One Knight In Armature: An Interview With Jack Mathews

As bright as the spotlight that beckons Batman, I’ve made my love for Batman: Arkham Origins Blackgate quite clear, both here on the site and Nintendo World Report’s Connectivity podcast. When I finally bested the last of the game’s villains, I couldn’t wait to pick the brain of Armature Studio, the folks behind the game. I got in touch with Jack Mathews, a director of Blackgate, as well as one of the founders of Armature Studio, and was able to discuss Batman, the expectations for someone who worked on the Metroid Prime series, and why they develop for handhelds.


What is the meaning behind the studio’s name?

Jack Mathews (JM): When we first started the studio, the idea behind it was to develop prototypes, then use distributed development to use outside resources to ramp up development of the game. An “Armature” is the substructure of a building or a sculpture, so it seemed to make sense. Of course, over time, we have evolved to a more traditional studio model, so the only part of that business model that remains is the name.

Many games set out to have Metroid-like design, but I’d argue that few are successful. What is the most difficult part in developing an exploration heavy game, and how does Armature Studio address it?

JM: Metroid-style games have a huge amount of hurdles to overcome. Due to the backtracking and exploration, you need interesting environments. Due to the “item-based progression” (using abilities as keys rather than, well, keys), you need to be able to have cool enough items that are fun, but also interesting challenges that make the player feel smart when they realize they can use the tool they just got to help them on something they saw awhile back (hey, there was a weak wall and I just got explosive gel!). All of this stuff hits the player abilities, the room and scenario design, and the art direction. It’s very difficult to keep all of those moving pieces together.

As for what we do to address it, intense amounts of planning.

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The Knight Is Young

It’s really odd how much I worried about *deep breath* Batman: Arkham Origins Blackgate (henceforth known as Blackgate). Since its announcement, I’ve been a regular worry wart, fretting over just how good it would be.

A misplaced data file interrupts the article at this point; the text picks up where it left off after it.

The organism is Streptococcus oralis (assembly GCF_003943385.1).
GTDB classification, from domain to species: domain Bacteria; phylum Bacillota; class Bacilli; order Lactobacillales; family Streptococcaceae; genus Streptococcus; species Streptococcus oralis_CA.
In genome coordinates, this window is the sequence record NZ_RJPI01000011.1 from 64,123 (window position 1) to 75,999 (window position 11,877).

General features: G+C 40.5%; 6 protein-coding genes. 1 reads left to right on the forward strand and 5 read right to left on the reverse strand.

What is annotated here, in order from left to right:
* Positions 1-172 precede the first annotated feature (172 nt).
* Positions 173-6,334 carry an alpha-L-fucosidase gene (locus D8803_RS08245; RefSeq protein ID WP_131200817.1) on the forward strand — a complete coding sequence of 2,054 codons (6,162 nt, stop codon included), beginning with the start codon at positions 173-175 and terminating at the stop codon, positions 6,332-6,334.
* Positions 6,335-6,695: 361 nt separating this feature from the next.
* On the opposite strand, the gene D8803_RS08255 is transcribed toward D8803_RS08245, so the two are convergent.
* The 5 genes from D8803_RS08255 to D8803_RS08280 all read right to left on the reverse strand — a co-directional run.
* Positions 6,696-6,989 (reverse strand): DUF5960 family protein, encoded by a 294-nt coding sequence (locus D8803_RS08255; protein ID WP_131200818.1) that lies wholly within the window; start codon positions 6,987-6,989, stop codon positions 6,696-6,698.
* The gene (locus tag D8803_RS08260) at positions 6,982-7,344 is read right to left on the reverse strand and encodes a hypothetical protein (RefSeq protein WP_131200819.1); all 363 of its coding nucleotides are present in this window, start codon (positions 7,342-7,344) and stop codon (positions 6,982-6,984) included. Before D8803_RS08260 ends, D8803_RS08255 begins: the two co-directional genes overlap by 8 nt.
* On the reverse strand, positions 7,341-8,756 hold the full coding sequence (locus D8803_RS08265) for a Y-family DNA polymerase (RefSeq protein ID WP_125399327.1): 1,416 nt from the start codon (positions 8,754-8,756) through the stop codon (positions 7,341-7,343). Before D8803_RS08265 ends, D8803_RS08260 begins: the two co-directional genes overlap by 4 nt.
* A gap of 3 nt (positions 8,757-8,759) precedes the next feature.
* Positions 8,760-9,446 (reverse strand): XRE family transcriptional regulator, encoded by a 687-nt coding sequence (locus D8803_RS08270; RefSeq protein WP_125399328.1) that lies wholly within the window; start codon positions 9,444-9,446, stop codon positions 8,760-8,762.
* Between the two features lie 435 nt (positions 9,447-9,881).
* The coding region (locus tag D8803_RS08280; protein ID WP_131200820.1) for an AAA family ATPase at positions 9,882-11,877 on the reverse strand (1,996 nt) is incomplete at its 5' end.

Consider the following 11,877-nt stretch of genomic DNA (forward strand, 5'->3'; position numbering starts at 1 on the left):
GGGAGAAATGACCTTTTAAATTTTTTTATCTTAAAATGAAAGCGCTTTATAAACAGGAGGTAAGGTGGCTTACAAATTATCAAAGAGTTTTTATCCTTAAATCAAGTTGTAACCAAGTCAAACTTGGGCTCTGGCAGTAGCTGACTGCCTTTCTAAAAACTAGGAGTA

It’s not as if I have any stakes in the product, I just enjoy good games. And if that good game is also a Batman game, then I’ve hit the lottery.

But why I worried so much is the talent behind it. Armature Studio, formed by ex-Retro Studios talent, has been rung through the ringer, noting themselves to be the victim of the video game industry’s constant ‘shifts’. Blackgate marks the studio’s first self-created project, and as such, I wanted them to he able to shine. Thing is, it’s no always a treat to work on a licensed property. Previous Arkham games were incredible, but would Warner Bros. give Armature the freedom they needed?

While I can’t say there weren’t any hardships, I can certify that Blackgate is awesome. How’s that for a criticism?


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The Determining Factor

While there has been a fairly large disparity between the hardware that powers Nintendo and Sony’s portables, my decisions on which to support for the rare multiplatform games is never as cut and dry.

As I said, these situations are rare, becoming even more so in the current 3DS and Vita generation. However, the same game releasing on two separate platforms has plagued me before, and will again with the upcoming Batman Arkham Origins: Blackgate.

Barring any technical differences, the decision comes down to preference. Rayman Origins was an easy choice, as the 3DS version was quite the turd, and gave off the impression that my screen had been glazed in petroleum jelly. The Vita version ran perfectly, so yeah, the choice was clear as crystal.


Sometimes though, it simply comes down to preference. Take Zero Escape: Virtue’s Last Reward for instance. I had played through (and subsequently had my brain pour out my nose) the previous installment, Nine Hours, Nine Persons, Nine Doors, on the DS, so my heart naturally preferred the 3DS version. While I was assured the story would not tie into the two screen setup as 999 had, I still felt it most natural to play it on my 3DS. Sure, the Vita version looked better, and didn’t ship with a game-breaking bug (which I painstakingly avoided), but I couldn’t help myself. That’s not to say the 3DS version didn’t have it’s own benefits. The form factor of the 3DS meant I could sit it down on the arm of the couch and read my way through the game, not having to hover over it as I would on Vita. The game’s layout made more sense too, I could easily display my hints and scribblings on the top screen as I used the bottom to solve the puzzle. Nothing amazing, of course, but they were elements I appreciated.


Now I’m facing a similar situation with Batman. I’m having zero luck in tracking down footage of the 3DS version, relying on written impressions to build an idea of what to expect. The Vita version looks stunning, but if the two screen setup of the 3DS is used well I may pick it up there instead. From what I can gather, the touch screen acts as quick access to switching items and gadgets. If Blackgate takes as much from the Metroid series as implied, a map being down there will be a huge selling point for me.

While the situation is few and far between, I go into panic mode when it comes down to making these decisions. Sadly, the coverage portable games receive leaves much to be desired. I’m basically bugging folks on Twitter and email for information on their game. Hopefully things get easier, lest a few more of my brain cells pop in deliberation.